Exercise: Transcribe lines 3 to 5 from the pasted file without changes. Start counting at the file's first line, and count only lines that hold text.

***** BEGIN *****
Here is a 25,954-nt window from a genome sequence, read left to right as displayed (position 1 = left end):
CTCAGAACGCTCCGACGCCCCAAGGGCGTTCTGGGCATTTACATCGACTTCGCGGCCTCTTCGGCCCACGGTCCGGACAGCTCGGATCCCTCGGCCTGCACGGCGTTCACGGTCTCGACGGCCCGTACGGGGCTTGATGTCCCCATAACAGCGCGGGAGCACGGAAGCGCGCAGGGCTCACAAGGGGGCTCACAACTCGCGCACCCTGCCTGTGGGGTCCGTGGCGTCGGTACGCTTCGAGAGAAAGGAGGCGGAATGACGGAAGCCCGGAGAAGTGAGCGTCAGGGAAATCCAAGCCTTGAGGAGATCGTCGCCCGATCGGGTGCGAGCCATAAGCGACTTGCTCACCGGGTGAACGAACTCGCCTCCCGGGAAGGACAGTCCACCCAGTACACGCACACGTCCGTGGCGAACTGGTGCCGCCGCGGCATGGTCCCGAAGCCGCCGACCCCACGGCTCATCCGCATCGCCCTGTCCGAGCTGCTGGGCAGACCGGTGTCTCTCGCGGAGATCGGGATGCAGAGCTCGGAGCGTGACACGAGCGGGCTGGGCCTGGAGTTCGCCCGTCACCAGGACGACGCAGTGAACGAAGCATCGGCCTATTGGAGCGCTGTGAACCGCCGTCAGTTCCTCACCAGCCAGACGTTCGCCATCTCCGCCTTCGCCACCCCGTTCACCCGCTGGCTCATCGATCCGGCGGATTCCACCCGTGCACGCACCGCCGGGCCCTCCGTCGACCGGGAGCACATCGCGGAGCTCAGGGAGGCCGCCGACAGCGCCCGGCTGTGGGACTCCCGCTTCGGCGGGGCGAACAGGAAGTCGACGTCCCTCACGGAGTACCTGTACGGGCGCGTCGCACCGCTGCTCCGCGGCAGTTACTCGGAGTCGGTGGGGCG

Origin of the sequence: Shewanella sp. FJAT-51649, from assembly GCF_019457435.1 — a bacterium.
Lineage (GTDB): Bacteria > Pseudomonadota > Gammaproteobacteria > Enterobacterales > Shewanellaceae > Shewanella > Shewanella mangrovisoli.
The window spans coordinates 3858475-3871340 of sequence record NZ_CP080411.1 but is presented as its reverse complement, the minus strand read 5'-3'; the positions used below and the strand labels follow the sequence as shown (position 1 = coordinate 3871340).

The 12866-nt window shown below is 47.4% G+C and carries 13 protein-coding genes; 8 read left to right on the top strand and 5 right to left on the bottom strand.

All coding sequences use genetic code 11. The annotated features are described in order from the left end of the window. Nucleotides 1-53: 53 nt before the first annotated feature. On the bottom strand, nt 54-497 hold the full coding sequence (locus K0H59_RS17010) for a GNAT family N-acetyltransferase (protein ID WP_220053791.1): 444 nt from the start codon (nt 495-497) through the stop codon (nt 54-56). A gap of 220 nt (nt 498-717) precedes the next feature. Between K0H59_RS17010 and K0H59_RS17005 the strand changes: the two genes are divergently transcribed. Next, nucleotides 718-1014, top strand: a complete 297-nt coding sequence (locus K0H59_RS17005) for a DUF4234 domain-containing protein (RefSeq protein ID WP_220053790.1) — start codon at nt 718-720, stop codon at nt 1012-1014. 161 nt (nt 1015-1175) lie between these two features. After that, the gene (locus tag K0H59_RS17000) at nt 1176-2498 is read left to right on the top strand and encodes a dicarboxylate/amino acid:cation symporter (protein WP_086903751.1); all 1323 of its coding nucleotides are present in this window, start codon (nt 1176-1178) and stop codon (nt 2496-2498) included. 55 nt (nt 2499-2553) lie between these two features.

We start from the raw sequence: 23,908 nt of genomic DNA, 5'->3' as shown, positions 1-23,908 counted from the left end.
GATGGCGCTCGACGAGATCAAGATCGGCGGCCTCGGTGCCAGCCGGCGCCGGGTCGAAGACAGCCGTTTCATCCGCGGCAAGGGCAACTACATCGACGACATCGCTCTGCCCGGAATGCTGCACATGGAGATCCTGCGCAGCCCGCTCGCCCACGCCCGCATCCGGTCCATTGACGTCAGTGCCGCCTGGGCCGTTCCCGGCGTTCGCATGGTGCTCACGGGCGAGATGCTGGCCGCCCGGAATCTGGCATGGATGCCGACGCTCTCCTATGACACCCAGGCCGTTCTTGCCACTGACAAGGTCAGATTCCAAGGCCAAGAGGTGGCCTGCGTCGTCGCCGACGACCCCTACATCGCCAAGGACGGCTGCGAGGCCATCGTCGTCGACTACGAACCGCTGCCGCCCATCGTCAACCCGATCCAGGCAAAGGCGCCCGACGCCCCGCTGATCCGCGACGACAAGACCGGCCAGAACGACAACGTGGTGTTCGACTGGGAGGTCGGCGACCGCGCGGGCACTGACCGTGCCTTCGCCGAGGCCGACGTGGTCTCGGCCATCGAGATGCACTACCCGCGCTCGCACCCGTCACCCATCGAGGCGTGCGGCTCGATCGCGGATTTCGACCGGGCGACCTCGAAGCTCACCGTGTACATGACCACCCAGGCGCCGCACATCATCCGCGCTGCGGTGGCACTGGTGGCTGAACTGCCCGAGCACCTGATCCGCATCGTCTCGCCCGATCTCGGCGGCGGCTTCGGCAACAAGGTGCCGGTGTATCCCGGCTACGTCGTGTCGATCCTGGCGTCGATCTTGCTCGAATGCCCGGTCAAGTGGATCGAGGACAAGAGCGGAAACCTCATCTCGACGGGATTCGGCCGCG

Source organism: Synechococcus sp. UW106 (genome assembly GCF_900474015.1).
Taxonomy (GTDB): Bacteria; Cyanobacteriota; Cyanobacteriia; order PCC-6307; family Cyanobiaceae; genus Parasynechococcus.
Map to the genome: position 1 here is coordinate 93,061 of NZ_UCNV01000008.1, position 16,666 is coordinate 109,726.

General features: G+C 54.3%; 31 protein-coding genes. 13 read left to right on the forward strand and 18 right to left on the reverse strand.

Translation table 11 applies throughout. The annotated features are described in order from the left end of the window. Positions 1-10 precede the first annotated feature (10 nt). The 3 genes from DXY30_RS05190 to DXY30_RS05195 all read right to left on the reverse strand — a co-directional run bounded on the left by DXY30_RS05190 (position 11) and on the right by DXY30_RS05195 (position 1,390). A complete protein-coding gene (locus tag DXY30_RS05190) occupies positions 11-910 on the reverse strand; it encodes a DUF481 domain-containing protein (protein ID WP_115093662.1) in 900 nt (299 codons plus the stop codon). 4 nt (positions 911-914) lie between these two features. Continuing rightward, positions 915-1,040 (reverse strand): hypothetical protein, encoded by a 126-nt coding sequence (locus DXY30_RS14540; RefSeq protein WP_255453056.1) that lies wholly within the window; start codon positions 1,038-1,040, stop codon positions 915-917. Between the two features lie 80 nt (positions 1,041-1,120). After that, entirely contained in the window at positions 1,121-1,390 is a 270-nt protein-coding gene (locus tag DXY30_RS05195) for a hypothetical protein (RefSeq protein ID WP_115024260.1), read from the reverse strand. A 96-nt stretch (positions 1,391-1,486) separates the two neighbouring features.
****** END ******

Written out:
Origin of the sequence: Shewanella sp. FJAT-51649, from assembly GCF_019457435.1 — a bacterium.
Lineage (GTDB): Bacteria > Pseudomonadota > Gammaproteobacteria > Enterobacterales > Shewanellaceae > Shewanella > Shewanella mangrovisoli.
The window spans coordinates 3858475-3871340 of sequence record NZ_CP080411.1 but is presented as its reverse complement, the minus strand read 5'-3'; the positions used below and the strand labels follow the sequence as shown (position 1 = coordinate 3871340).